Vancouver’s waterfront is the place where land, city, water and people have come together for thousands of years. It’s the place we are all drawn to—to play on the water and beaches, to live near the shore, to work, to travel around, to protect and connect with nature and history.
Why the Waterfront Needs Our Attention
Our waterfront is under increasing pressure from urbanization, pollution, population and industrial growth as well as the effects of climate change. Parts of the shoreline—especially along the Fraser River—are changing rapidly as property values soar. And all along the waterfront, we are seeing the impact of habitat loss, fuel and untreated sewage entering the water, polluted stormwater run-off, and discharge of toxic chemicals.
As a result, conflicts are increasing between different uses of the waterfront: businesses whose work depends on access to the water, residential development, public access, space for recreation and protection of the environment and cultural history.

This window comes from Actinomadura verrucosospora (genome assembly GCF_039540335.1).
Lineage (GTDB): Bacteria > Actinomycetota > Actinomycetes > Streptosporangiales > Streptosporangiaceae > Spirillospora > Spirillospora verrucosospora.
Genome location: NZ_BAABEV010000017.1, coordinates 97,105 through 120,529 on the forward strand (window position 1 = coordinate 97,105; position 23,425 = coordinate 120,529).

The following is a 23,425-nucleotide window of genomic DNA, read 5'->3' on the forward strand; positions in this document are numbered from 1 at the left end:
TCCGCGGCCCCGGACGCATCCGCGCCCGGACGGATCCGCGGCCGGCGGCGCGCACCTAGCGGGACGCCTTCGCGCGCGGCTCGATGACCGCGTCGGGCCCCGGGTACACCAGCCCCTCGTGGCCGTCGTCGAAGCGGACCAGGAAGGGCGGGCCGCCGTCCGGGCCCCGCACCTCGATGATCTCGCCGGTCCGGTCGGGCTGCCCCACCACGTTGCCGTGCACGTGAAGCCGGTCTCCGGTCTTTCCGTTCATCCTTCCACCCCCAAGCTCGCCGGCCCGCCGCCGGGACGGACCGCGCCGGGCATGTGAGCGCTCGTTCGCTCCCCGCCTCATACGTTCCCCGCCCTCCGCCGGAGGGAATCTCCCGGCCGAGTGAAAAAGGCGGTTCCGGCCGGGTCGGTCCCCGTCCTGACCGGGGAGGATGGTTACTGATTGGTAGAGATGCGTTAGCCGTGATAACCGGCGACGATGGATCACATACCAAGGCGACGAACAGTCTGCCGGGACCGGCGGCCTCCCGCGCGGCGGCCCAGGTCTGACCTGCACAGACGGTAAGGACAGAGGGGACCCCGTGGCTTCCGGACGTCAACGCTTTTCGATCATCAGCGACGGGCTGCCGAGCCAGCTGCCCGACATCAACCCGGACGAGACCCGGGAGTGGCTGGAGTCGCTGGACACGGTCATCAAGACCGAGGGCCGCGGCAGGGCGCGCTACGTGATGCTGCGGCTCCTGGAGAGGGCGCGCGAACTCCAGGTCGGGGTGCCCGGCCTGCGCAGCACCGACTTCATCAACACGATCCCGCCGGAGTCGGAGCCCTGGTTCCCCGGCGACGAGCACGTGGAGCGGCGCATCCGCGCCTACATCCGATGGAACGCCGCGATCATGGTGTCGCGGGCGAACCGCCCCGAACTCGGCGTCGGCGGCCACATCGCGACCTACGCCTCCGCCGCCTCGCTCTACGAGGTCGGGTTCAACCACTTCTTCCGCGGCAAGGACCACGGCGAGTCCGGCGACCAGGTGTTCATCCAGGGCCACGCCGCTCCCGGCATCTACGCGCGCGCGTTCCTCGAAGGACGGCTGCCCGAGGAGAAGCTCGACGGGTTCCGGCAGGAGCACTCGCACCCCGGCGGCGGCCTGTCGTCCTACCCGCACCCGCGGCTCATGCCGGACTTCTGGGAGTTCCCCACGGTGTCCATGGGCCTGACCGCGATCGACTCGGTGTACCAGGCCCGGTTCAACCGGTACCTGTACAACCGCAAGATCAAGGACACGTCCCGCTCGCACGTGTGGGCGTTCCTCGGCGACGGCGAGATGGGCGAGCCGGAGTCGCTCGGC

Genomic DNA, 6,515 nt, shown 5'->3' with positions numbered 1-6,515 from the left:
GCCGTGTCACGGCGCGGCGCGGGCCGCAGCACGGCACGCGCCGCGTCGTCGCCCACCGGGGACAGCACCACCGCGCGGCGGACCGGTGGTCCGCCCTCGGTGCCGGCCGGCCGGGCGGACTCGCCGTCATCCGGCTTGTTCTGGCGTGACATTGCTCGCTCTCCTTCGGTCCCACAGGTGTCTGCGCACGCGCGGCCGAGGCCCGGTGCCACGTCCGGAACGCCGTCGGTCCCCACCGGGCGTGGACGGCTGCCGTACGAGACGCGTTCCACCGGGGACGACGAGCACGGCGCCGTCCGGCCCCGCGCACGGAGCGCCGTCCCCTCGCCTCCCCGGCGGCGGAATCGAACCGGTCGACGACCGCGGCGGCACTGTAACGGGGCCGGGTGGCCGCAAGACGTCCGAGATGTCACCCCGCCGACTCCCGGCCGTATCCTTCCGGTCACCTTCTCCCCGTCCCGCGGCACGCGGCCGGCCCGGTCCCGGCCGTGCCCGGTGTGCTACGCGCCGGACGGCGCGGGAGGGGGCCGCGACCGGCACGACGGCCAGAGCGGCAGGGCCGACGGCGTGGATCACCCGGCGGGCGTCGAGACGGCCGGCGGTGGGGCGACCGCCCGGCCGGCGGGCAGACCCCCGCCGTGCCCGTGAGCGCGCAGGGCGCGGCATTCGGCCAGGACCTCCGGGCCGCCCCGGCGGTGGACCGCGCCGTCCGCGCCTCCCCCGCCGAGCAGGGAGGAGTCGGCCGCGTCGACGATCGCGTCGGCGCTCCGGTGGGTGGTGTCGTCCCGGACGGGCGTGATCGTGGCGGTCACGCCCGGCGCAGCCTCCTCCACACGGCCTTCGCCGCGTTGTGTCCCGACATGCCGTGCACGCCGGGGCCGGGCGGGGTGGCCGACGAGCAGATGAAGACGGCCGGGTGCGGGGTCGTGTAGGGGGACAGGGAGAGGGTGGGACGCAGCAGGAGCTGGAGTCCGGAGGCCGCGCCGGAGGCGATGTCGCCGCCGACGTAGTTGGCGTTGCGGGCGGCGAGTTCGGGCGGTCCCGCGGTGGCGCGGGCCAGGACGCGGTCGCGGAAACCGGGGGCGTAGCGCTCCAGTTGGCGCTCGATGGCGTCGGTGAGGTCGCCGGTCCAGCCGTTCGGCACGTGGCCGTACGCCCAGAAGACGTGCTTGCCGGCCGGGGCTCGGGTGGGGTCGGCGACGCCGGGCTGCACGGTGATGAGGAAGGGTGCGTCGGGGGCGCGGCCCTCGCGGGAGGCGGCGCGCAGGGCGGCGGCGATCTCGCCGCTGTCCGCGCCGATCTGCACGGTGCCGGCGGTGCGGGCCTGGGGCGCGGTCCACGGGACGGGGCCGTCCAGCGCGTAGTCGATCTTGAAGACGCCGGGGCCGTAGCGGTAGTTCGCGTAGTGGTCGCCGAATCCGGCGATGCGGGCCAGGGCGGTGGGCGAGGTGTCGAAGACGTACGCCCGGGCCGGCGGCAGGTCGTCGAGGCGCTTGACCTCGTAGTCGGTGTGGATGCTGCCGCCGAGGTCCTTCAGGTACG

A Great Opportunity for a Blue City
Building a waterfront for all is not solely about challenges. It presents a great opportunity. The waterfront wraps around almost the entire city, from Burrard Inlet to English Bay and along the Fraser River. As a natural connector, the shoreline has the potential to become a strong link for our community, economy and urban ecosystems.
Working together as a community toward innovative solutions can lead to a return to a healthier, more sustainable place to live and work. It can help us re-define Vancouver’s relationship to the ocean and river, as a prospering and sustainable “blue” city.